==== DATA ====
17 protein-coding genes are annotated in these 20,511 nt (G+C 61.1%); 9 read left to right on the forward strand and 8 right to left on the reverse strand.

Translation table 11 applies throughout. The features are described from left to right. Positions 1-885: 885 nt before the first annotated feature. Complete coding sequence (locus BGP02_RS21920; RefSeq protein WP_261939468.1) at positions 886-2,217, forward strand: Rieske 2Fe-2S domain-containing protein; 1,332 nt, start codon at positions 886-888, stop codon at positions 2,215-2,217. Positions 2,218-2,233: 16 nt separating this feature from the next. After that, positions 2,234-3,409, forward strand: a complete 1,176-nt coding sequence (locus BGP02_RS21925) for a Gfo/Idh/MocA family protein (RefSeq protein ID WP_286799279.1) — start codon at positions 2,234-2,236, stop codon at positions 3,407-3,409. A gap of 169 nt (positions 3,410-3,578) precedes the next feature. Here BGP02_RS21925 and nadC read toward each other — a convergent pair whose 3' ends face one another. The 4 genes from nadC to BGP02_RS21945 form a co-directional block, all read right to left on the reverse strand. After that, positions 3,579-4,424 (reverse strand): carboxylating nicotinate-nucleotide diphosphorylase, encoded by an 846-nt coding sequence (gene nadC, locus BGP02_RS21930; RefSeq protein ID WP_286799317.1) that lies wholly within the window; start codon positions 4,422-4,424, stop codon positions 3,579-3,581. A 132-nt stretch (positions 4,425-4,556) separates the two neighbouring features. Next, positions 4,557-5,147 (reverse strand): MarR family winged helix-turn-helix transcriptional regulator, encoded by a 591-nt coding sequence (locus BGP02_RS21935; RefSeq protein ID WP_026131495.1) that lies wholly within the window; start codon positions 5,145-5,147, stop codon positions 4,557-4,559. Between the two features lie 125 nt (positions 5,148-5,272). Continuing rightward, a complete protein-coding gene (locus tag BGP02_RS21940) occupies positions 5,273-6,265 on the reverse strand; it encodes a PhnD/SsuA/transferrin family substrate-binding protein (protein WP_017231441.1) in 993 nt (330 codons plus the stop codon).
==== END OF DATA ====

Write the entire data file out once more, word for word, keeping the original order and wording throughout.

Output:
17 protein-coding genes are annotated in these 20,511 nt (G+C 61.1%); 9 read left to right on the forward strand and 8 right to left on the reverse strand.

Translation table 11 applies throughout. The features are described from left to right. Positions 1-885: 885 nt before the first annotated feature. Complete coding sequence (locus BGP02_RS21920; RefSeq protein WP_261939468.1) at positions 886-2,217, forward strand: Rieske 2Fe-2S domain-containing protein; 1,332 nt, start codon at positions 886-888, stop codon at positions 2,215-2,217. Positions 2,218-2,233: 16 nt separating this feature from the next. After that, positions 2,234-3,409, forward strand: a complete 1,176-nt coding sequence (locus BGP02_RS21925) for a Gfo/Idh/MocA family protein (RefSeq protein ID WP_286799279.1) — start codon at positions 2,234-2,236, stop codon at positions 3,407-3,409. A gap of 169 nt (positions 3,410-3,578) precedes the next feature. Here BGP02_RS21925 and nadC read toward each other — a convergent pair whose 3' ends face one another. The 4 genes from nadC to BGP02_RS21945 form a co-directional block, all read right to left on the reverse strand. After that, positions 3,579-4,424 (reverse strand): carboxylating nicotinate-nucleotide diphosphorylase, encoded by an 846-nt coding sequence (gene nadC, locus BGP02_RS21930; RefSeq protein ID WP_286799317.1) that lies wholly within the window; start codon positions 4,422-4,424, stop codon positions 3,579-3,581. A 132-nt stretch (positions 4,425-4,556) separates the two neighbouring features. Next, positions 4,557-5,147 (reverse strand): MarR family winged helix-turn-helix transcriptional regulator, encoded by a 591-nt coding sequence (locus BGP02_RS21935; RefSeq protein ID WP_026131495.1) that lies wholly within the window; start codon positions 5,145-5,147, stop codon positions 4,557-4,559. Between the two features lie 125 nt (positions 5,148-5,272). Continuing rightward, a complete protein-coding gene (locus tag BGP02_RS21940) occupies positions 5,273-6,265 on the reverse strand; it encodes a PhnD/SsuA/transferrin family substrate-binding protein (protein WP_017231441.1) in 993 nt (330 codons plus the stop codon).